And, when healing doesn’t happen, why not? Is someone to blame? It was hard sometimes to escape a sense that maybe it was down to our own unbelief and this added to the stress at a time when it was important to face the reality of what was happening and prepare accordingly. The fact was that, for all the prophecies and prayers (literally around the world), Paul did die. Some sections of the evangelical / charismatic church aren’t always very good at dealing with serious illness, especially terminal conditions and especially in the young. And yet, as Christians, surely we have less reason to try to cling on to life than non-believers? One of the low points we experienced was at a rally with a well-known healing evangelist. Everyone was excited and raising their hands to claim or receive some sort of healing, while Paul sat untouched and unmoved, with a deep sadness in his face. In contrast, however, we did attend some healing meetings at a lovely Pentecostal church in Solihull where the minister had a much more compassionate and realistic approach that left us feeling greatly loved and encouraged.
So, despite the inner turmoil, we set about simply caring and making the most of the precious time that we had together — a flight in a balloon, a walk in the Black Mountains, a gliding lesson — every outing a precious memory.
When Paul died, we inherited some money and put it into a charitable trust which we called Paul’s Fund. At this time we had no idea how the money would be used. Then, in May 2010, David was made redundant and this has turned into a real blessing. We started to look into setting up somewhere where we could provide short breaks for young adults like Paul who had been diagnosed with a terminal illness. We called our somewhere ‘Paul’s Place’ and Paul’s Fund would pay for young adults to stay for free if they faced particular challenging circumstances — not only a life-threatening illness, but also bereavement, or being a long-term carer for a family member.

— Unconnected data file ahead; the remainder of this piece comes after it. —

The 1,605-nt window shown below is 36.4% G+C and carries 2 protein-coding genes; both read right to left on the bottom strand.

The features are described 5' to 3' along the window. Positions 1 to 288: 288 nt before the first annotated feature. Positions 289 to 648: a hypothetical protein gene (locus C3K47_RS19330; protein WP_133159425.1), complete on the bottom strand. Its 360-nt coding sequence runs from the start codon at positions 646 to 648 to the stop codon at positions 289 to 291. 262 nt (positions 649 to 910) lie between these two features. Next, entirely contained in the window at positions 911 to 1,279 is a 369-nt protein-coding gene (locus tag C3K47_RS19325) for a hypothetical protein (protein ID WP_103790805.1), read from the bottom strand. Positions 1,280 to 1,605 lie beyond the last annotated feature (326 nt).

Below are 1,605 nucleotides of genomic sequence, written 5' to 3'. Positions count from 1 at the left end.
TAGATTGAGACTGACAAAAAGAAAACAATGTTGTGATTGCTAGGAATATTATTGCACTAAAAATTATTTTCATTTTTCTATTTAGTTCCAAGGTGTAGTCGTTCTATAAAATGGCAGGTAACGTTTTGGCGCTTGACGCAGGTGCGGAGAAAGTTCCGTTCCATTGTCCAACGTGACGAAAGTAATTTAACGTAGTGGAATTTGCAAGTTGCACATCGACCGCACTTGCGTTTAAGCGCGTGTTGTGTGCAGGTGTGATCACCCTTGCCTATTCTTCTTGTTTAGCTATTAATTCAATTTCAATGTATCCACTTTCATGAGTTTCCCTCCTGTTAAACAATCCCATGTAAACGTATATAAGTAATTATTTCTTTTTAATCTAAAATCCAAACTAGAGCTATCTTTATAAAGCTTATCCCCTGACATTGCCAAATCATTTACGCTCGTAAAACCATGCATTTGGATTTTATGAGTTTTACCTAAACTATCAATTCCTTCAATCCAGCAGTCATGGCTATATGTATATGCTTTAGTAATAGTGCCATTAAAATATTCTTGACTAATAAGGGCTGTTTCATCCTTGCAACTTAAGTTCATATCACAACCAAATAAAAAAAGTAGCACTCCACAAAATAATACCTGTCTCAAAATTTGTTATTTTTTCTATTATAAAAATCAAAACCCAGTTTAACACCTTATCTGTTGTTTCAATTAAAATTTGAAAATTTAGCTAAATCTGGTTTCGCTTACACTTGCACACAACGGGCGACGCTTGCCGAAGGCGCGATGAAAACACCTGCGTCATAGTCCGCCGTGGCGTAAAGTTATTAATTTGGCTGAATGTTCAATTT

So, after some research and with enthusiastic support from Paul’s close friends, we set out to find somewhere to buy. We wanted to be by the sea and our search centred on North Devon. In July, before our house was even on the market, we received details of an existing B&B in the centre of Georgeham just a mile inland from Croyde, but by the time we got around to asking for a viewing, the owners already had an offer. The Old Bakery seemed to tick virtually all our boxes and the family who were selling turned out to be Christians, with the husband headed for Trinity College that September. Reluctantly, however, with their move imminent they felt they had to accept the offer they already had. Then in October their sale fell through. By then our house was sold, so we immediately put in an offer and in January 2011 we became the proud owners. This had to be God’s provision.
Where our heart lies
And so we now find ourselves running a B&B cum retreat centre. As well as having regular holiday guests, we are aiming to attract small church groups for mini retreats. But more than that, our vision for Paul’s Place is becoming a reality. This is where our hearts lie and, after many months of contacting numerous charities, we are beginning to see an increasing number of applications, which is really exciting.
Coming to terms with Paul’s death has been deeply challenging. Questions about God persist, but we can look at the last three years and wonder at the way events have turned out, the grace and love we have experienced, and draw some comfort. Nothing can take away the pain of our loss, but we do have a new sense of purpose and direction, and for that we are truly grateful.
For more information about Paul’s Fund/Place, go to http://www.pauls-fund.co.uk and for The Old Bakery go to http://www.georgehambandb.co.uk — or contact David and Pippa (01271 891076, firstname.lastname@example.org). The criteria for a grant are: young adults aged between approximately 18 and 30 who are experiencing bereavement, diagnosis of a life-threatening or terminal illness, or being a carer.